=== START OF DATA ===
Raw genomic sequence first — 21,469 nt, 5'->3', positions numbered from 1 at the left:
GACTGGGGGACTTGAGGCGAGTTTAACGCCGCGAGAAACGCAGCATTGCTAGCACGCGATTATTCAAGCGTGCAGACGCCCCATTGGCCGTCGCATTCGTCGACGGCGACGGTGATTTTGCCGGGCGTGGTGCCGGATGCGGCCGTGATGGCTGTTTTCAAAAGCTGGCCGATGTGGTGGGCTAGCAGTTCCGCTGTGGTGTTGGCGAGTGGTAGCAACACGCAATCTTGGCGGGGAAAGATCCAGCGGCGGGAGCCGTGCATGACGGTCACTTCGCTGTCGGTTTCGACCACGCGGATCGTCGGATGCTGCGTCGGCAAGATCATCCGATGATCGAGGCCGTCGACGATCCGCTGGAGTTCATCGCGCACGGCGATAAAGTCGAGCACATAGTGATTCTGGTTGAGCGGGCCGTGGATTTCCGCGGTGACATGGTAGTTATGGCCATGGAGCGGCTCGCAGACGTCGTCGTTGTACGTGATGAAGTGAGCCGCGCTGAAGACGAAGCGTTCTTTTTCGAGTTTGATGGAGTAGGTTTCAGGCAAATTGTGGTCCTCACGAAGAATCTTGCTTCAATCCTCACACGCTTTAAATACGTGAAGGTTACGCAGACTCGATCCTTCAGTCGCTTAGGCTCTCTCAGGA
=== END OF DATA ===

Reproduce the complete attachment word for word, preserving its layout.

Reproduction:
Raw genomic sequence first — 21,469 nt, 5'->3', positions numbered from 1 at the left:
GACTGGGGGACTTGAGGCGAGTTTAACGCCGCGAGAAACGCAGCATTGCTAGCACGCGATTATTCAAGCGTGCAGACGCCCCATTGGCCGTCGCATTCGTCGACGGCGACGGTGATTTTGCCGGGCGTGGTGCCGGATGCGGCCGTGATGGCTGTTTTCAAAAGCTGGCCGATGTGGTGGGCTAGCAGTTCCGCTGTGGTGTTGGCGAGTGGTAGCAACACGCAATCTTGGCGGGGAAAGATCCAGCGGCGGGAGCCGTGCATGACGGTCACTTCGCTGTCGGTTTCGACCACGCGGATCGTCGGATGCTGCGTCGGCAAGATCATCCGATGATCGAGGCCGTCGACGATCCGCTGGAGTTCATCGCGCACGGCGATAAAGTCGAGCACATAGTGATTCTGGTTGAGCGGGCCGTGGATTTCCGCGGTGACATGGTAGTTATGGCCATGGAGCGGCTCGCAGACGTCGTCGTTGTACGTGATGAAGTGAGCCGCGCTGAAGACGAAGCGTTCTTTTTCGAGTTTGATGGAGTAGGTTTCAGGCAAATTGTGGTCCTCACGAAGAATCTTGCTTCAATCCTCACACGCTTTAAATACGTGAAGGTTACGCAGACTCGATCCTTCAGTCGCTTAGGCTCTCTCAGGA